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Dutch Court Says Government Can Receive Bulk Data from NSA 109

jfruh (300774) writes Dutch law makes it illegal for the Dutch intelligence services to conduct mass data interception programs. But, according to a court in the Hague, it's perfectly all right for the Dutch government to request that data from the U.S.'s National Security Agency, and doing so doesn't violate any treaties or international law.
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Dutch Court Says Government Can Receive Bulk Data from NSA

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  • Rampant Corruption (Score:5, Insightful)

    by Anonymous Coward on Thursday July 24, 2014 @09:43AM (#47522095)

    Politicians and diapers must be changed often, and for the same reason. -- Mark Twain

  • Just wow. (Score:5, Insightful)

    by gstoddart ( 321705 ) on Thursday July 24, 2014 @09:44AM (#47522103) Homepage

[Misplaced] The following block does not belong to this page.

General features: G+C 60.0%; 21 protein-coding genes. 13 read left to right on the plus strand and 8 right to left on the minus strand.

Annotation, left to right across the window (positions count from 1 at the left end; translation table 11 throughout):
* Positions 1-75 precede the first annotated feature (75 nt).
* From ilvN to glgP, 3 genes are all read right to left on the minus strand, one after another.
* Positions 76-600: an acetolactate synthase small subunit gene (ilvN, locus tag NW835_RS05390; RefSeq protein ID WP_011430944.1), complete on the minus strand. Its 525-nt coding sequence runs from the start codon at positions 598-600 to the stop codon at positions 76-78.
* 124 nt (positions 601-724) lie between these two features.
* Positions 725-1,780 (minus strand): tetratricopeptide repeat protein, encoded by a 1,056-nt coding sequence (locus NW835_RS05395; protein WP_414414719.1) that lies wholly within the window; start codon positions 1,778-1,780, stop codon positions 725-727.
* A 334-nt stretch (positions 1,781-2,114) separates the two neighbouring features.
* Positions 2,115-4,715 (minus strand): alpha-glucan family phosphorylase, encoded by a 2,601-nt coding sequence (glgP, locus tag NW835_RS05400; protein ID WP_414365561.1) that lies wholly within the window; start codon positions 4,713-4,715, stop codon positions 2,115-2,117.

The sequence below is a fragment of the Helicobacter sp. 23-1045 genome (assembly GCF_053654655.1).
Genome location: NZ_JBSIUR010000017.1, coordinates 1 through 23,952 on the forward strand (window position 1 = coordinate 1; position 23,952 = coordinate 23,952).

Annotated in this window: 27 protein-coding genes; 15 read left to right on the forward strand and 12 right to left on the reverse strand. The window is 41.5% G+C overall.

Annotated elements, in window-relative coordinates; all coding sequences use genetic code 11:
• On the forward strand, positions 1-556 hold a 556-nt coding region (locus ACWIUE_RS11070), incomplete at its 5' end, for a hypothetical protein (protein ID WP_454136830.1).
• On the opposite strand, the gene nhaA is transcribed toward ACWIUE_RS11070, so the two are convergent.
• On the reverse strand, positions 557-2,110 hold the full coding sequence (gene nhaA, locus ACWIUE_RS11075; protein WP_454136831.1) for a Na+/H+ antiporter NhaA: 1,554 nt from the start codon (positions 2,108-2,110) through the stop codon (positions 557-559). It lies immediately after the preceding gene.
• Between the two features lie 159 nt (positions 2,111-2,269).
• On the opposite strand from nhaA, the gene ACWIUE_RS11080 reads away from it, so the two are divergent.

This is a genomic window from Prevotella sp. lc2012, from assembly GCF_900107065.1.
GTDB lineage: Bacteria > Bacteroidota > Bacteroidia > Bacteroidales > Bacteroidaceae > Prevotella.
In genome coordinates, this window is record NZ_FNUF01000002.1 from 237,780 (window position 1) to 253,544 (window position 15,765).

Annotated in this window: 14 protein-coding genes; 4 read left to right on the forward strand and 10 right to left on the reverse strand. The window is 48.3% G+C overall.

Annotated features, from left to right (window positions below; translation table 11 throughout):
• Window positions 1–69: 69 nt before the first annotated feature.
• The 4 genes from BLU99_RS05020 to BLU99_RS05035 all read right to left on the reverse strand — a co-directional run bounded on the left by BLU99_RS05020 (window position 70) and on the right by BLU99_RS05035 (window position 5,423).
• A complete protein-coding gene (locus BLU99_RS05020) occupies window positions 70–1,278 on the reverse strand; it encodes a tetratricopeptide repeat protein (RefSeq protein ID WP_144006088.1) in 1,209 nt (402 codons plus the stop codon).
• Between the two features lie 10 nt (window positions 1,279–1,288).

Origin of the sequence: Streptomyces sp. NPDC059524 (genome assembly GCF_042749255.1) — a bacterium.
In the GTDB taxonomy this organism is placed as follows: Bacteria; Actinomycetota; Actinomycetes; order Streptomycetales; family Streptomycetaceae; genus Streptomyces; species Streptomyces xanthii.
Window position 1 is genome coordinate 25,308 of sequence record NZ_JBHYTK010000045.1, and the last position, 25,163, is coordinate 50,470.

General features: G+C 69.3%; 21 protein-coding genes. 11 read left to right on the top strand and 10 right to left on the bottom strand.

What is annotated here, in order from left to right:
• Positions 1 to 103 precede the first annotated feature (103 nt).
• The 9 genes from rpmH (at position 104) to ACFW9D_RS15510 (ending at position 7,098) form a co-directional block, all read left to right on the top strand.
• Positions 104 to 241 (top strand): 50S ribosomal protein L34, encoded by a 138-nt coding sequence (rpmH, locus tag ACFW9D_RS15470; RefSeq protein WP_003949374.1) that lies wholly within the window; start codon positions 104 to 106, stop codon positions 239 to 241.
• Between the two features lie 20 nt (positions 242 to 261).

I love how pretty much every country has come to the same conclusion: We can bypass our own laws if we have someone else do it for us.

    They've all decided, well, we can't spy on our own people, but if the Americans do it for us it's all good.

    Essentially reciprocity means that any laws which are intended to protect you will be bypassed as people get other actors to do it for them.

    So, it's illegal for the Dutch to spy on their own people, probably illegal when the US spies on the Dutch, but since they've already for the information, why not?

    Pathetic. Free societies aren't maintained by using loopholes to get around laws intended to control how your citizens get spied on.

    What horsehit.

    When governments are getting the take from the blanket surveillance the Americans (and really, the rest of the world), they have very little incentive to actually stop the surveillance in the first place.

    Some days it seems like the US has more or less subverted the privacy and rights of everyone on the planet, and every other government is deciding the information sharing is too valuable to recognize they're just lying to us and doing it anyway.

    At this point, I don't believe any elected official, or member of any of these state security entities deserves any privacy rights at all. Because they've all decided we don't.

    The dystopian future is alive and well, and getting worse every day.